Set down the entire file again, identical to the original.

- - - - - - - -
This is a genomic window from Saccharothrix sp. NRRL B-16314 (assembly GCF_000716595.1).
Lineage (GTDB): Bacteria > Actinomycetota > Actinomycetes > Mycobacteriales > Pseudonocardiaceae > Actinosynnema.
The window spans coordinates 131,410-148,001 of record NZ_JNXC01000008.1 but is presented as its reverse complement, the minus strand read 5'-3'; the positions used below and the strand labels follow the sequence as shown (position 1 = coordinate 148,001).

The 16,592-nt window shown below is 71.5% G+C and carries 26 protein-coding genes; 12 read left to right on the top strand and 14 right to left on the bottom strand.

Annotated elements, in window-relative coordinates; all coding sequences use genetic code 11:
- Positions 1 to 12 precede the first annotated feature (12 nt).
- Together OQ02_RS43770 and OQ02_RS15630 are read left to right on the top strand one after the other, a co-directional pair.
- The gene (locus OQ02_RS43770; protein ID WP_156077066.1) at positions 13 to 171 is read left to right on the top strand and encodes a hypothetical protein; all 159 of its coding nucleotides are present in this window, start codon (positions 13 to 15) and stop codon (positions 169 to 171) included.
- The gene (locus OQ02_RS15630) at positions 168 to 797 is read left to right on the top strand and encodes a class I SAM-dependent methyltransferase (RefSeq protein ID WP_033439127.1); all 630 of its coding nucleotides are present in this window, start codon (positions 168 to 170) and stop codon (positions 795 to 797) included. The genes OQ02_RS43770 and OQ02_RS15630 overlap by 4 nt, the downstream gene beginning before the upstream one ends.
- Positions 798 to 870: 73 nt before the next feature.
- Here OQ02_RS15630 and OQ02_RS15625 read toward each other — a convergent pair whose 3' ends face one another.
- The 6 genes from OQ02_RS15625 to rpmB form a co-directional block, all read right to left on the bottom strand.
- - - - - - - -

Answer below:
This is a genomic window from Saccharothrix sp. NRRL B-16314 (assembly GCF_000716595.1).
Lineage (GTDB): Bacteria > Actinomycetota > Actinomycetes > Mycobacteriales > Pseudonocardiaceae > Actinosynnema.
The window spans coordinates 131,410-148,001 of record NZ_JNXC01000008.1 but is presented as its reverse complement, the minus strand read 5'-3'; the positions used below and the strand labels follow the sequence as shown (position 1 = coordinate 148,001).

The 16,592-nt window shown below is 71.5% G+C and carries 26 protein-coding genes; 12 read left to right on the top strand and 14 right to left on the bottom strand.

Annotated elements, in window-relative coordinates; all coding sequences use genetic code 11:
- Positions 1 to 12 precede the first annotated feature (12 nt).
- Together OQ02_RS43770 and OQ02_RS15630 are read left to right on the top strand one after the other, a co-directional pair.
- The gene (locus OQ02_RS43770; protein ID WP_156077066.1) at positions 13 to 171 is read left to right on the top strand and encodes a hypothetical protein; all 159 of its coding nucleotides are present in this window, start codon (positions 13 to 15) and stop codon (positions 169 to 171) included.
- The gene (locus OQ02_RS15630) at positions 168 to 797 is read left to right on the top strand and encodes a class I SAM-dependent methyltransferase (RefSeq protein ID WP_033439127.1); all 630 of its coding nucleotides are present in this window, start codon (positions 168 to 170) and stop codon (positions 795 to 797) included. The genes OQ02_RS43770 and OQ02_RS15630 overlap by 4 nt, the downstream gene beginning before the upstream one ends.
- Positions 798 to 870: 73 nt before the next feature.
- Here OQ02_RS15630 and OQ02_RS15625 read toward each other — a convergent pair whose 3' ends face one another.
- The 6 genes from OQ02_RS15625 to rpmB form a co-directional block, all read right to left on the bottom strand.